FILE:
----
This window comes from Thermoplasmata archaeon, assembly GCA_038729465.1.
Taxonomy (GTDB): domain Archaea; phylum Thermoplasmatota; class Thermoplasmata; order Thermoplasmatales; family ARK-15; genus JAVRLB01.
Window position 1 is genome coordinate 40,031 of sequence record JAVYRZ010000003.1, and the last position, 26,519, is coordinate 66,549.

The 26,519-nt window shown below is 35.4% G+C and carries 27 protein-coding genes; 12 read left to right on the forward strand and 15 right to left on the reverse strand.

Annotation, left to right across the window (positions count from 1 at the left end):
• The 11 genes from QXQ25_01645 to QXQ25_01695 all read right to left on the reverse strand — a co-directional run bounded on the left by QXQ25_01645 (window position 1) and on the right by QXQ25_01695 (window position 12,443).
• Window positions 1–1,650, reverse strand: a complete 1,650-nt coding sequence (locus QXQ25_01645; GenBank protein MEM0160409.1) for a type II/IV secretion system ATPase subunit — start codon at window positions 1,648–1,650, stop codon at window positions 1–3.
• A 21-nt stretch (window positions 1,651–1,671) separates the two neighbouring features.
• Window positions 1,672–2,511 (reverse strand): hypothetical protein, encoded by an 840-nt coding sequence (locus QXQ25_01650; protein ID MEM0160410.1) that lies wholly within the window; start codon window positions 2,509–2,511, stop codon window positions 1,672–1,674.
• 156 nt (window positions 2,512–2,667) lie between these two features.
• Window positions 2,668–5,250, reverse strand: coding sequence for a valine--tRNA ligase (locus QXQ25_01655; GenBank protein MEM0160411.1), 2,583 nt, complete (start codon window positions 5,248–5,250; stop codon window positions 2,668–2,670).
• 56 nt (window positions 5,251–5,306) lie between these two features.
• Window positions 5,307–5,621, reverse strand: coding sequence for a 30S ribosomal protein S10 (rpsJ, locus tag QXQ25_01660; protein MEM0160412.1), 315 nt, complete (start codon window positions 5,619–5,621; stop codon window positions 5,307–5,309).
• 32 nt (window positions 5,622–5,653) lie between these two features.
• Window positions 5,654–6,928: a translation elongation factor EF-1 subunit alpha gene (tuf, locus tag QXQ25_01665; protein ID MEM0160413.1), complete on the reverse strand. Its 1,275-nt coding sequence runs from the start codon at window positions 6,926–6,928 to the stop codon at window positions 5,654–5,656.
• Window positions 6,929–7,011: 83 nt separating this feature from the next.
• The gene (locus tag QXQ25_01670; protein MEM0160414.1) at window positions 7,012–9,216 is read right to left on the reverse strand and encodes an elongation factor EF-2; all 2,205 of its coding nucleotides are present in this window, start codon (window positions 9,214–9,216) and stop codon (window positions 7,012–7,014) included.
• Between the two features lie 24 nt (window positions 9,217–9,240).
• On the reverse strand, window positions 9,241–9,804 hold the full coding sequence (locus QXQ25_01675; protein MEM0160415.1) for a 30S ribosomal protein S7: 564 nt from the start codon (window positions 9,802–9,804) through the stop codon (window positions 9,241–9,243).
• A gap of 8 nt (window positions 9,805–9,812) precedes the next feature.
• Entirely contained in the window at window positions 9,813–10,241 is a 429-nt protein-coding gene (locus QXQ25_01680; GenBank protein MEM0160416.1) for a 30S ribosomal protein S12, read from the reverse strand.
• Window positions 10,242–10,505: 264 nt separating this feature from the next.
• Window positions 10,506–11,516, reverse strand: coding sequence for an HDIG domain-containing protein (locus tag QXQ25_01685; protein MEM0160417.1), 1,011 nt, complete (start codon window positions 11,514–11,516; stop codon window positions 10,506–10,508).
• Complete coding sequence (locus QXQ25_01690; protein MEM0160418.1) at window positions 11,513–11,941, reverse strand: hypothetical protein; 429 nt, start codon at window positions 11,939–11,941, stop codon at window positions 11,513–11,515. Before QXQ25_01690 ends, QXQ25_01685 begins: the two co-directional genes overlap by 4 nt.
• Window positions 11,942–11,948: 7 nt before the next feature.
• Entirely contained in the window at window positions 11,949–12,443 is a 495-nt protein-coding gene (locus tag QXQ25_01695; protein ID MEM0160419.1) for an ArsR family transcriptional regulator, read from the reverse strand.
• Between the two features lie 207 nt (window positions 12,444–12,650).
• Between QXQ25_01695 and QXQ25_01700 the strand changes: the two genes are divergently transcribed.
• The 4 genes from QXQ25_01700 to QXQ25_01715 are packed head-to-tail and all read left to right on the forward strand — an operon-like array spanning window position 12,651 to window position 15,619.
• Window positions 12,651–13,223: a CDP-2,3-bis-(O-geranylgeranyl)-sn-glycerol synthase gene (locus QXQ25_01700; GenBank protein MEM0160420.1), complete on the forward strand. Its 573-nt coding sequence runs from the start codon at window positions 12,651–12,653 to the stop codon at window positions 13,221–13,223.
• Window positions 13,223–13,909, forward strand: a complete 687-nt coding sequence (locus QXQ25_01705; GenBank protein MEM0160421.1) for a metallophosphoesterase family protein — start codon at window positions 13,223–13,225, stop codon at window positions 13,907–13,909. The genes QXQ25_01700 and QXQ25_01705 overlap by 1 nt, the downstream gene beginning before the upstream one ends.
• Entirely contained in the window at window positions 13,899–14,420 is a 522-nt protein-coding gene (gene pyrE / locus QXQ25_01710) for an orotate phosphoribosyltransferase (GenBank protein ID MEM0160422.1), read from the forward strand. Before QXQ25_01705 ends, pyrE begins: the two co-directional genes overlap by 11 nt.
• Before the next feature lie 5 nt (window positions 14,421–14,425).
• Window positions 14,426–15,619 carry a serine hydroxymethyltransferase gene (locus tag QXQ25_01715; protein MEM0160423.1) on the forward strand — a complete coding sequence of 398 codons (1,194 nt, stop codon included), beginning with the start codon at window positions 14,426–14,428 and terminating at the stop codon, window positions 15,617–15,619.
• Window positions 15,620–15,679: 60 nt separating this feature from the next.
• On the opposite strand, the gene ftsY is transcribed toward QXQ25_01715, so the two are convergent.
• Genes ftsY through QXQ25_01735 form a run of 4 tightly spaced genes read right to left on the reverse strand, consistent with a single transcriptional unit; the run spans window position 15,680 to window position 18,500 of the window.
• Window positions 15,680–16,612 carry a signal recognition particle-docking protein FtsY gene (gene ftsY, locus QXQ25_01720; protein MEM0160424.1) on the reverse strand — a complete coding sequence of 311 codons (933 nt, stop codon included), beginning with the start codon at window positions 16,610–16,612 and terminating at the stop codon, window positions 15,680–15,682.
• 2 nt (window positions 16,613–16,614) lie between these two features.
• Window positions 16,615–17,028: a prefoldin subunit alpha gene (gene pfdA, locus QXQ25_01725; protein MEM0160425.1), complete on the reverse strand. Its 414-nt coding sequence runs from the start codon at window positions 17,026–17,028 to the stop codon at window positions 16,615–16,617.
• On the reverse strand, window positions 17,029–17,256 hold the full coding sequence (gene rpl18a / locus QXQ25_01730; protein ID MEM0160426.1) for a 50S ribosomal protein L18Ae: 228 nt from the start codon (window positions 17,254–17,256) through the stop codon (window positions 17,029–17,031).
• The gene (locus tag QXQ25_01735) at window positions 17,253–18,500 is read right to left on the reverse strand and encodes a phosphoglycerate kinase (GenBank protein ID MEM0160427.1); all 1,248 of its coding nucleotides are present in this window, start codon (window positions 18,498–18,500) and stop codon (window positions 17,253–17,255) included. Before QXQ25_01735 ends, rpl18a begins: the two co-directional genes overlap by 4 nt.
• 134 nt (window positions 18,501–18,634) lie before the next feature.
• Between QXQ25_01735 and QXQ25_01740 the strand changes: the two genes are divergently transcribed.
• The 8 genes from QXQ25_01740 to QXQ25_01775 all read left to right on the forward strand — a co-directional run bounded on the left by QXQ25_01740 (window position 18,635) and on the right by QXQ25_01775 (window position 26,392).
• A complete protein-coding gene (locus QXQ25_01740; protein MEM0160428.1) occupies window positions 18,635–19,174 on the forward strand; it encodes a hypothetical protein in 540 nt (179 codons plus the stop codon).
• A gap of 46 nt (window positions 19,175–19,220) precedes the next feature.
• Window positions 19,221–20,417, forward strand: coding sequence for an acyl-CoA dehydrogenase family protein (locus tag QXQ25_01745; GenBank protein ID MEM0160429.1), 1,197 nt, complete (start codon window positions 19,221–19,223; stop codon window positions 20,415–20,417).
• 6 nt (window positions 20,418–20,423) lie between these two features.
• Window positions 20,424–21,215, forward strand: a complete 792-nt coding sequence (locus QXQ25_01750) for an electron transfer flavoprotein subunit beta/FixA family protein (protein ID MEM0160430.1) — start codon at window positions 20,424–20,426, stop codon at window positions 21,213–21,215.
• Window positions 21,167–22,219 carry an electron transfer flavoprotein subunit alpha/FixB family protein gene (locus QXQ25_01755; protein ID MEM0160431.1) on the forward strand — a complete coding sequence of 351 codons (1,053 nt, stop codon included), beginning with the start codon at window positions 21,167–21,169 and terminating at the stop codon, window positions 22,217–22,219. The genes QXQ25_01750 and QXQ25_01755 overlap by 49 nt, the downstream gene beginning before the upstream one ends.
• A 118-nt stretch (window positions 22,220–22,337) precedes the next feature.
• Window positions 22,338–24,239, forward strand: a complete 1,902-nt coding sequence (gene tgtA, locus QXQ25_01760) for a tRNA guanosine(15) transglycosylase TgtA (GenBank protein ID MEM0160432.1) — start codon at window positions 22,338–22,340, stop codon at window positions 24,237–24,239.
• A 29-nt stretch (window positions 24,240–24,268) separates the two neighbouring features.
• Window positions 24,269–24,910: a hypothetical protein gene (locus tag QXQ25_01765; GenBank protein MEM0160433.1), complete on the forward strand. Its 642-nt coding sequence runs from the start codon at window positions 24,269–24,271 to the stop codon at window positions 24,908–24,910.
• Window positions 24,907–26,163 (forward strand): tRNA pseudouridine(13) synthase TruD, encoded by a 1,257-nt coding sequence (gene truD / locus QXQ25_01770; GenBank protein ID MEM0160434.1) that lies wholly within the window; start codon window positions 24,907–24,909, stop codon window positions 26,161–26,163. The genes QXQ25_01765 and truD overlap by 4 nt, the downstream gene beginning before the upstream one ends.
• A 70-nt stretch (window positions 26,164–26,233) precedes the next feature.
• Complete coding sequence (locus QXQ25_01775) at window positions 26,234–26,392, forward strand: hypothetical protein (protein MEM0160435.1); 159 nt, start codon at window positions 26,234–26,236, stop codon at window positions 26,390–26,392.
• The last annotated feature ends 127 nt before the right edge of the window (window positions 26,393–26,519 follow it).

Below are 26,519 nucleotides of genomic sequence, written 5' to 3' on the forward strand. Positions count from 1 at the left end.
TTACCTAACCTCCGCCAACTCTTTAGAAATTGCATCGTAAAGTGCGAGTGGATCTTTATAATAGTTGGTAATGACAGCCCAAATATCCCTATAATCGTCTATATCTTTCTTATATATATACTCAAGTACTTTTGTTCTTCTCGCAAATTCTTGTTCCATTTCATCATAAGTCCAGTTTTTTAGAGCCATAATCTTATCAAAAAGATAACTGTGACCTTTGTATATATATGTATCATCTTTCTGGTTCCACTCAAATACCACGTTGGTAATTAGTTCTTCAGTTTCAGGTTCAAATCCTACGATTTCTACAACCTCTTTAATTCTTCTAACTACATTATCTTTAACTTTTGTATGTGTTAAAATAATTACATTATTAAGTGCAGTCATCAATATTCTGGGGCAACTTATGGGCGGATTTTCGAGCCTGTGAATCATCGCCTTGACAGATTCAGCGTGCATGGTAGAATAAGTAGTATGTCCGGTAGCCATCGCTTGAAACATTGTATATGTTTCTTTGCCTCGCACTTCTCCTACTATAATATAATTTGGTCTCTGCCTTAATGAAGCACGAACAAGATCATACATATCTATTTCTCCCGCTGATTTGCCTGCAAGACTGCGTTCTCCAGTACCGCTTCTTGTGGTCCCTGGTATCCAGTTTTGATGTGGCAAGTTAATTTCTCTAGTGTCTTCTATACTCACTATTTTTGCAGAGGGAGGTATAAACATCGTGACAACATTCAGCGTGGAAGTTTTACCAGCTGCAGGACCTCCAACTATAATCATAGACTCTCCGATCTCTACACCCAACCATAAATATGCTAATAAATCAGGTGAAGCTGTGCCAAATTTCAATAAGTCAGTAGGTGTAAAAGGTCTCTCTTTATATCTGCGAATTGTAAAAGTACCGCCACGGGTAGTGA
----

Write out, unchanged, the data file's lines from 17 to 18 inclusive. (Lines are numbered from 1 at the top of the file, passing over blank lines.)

• The gene (locus tag QXQ25_01670; protein MEM0160414.1) at window positions 7,012–9,216 is read right to left on the reverse strand and encodes an elongation factor EF-2; all 2,205 of its coding nucleotides are present in this window, start codon (window positions 9,214–9,216) and stop codon (window positions 7,012–7,014) included.
• Between the two features lie 24 nt (window positions 9,217–9,240).